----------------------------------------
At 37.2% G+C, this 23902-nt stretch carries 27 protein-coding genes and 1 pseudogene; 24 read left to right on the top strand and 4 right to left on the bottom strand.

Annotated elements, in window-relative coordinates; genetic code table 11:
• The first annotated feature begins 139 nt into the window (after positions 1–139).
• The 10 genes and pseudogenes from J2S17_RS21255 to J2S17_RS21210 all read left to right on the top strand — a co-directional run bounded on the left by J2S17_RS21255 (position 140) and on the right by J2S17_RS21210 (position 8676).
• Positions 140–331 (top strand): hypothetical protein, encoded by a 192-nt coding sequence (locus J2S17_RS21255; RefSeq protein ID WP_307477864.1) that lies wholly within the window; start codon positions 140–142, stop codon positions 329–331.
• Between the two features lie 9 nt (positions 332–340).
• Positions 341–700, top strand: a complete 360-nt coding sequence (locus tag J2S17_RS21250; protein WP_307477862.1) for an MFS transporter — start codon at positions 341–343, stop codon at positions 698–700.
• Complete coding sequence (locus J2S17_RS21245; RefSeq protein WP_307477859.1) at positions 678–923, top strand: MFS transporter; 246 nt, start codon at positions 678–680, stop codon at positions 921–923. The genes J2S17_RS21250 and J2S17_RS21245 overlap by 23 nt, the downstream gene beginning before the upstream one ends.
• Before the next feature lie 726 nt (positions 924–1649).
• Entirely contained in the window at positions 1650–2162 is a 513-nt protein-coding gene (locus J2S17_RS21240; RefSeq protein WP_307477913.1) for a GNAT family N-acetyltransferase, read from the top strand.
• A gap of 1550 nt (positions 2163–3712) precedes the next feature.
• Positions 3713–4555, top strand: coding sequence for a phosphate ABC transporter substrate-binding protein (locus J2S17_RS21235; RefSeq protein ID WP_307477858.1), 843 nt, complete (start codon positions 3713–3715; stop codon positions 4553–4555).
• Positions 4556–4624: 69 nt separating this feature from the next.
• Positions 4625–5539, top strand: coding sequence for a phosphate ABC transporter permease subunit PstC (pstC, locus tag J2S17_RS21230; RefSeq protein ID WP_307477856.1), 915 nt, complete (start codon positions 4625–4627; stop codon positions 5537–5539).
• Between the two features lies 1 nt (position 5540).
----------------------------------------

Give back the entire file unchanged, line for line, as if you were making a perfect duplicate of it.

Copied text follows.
At 37.2% G+C, this 23902-nt stretch carries 27 protein-coding genes and 1 pseudogene; 24 read left to right on the top strand and 4 right to left on the bottom strand.

Annotated elements, in window-relative coordinates; genetic code table 11:
• The first annotated feature begins 139 nt into the window (after positions 1–139).
• The 10 genes and pseudogenes from J2S17_RS21255 to J2S17_RS21210 all read left to right on the top strand — a co-directional run bounded on the left by J2S17_RS21255 (position 140) and on the right by J2S17_RS21210 (position 8676).
• Positions 140–331 (top strand): hypothetical protein, encoded by a 192-nt coding sequence (locus J2S17_RS21255; RefSeq protein ID WP_307477864.1) that lies wholly within the window; start codon positions 140–142, stop codon positions 329–331.
• Between the two features lie 9 nt (positions 332–340).
• Positions 341–700, top strand: a complete 360-nt coding sequence (locus tag J2S17_RS21250; protein WP_307477862.1) for an MFS transporter — start codon at positions 341–343, stop codon at positions 698–700.
• Complete coding sequence (locus J2S17_RS21245; RefSeq protein WP_307477859.1) at positions 678–923, top strand: MFS transporter; 246 nt, start codon at positions 678–680, stop codon at positions 921–923. The genes J2S17_RS21250 and J2S17_RS21245 overlap by 23 nt, the downstream gene beginning before the upstream one ends.
• Before the next feature lie 726 nt (positions 924–1649).
• Entirely contained in the window at positions 1650–2162 is a 513-nt protein-coding gene (locus J2S17_RS21240; RefSeq protein WP_307477913.1) for a GNAT family N-acetyltransferase, read from the top strand.
• A gap of 1550 nt (positions 2163–3712) precedes the next feature.
• Positions 3713–4555, top strand: coding sequence for a phosphate ABC transporter substrate-binding protein (locus J2S17_RS21235; RefSeq protein ID WP_307477858.1), 843 nt, complete (start codon positions 3713–3715; stop codon positions 4553–4555).
• Positions 4556–4624: 69 nt separating this feature from the next.
• Positions 4625–5539, top strand: coding sequence for a phosphate ABC transporter permease subunit PstC (pstC, locus tag J2S17_RS21230; RefSeq protein ID WP_307477856.1), 915 nt, complete (start codon positions 4625–4627; stop codon positions 5537–5539).
• Between the two features lies 1 nt (position 5540).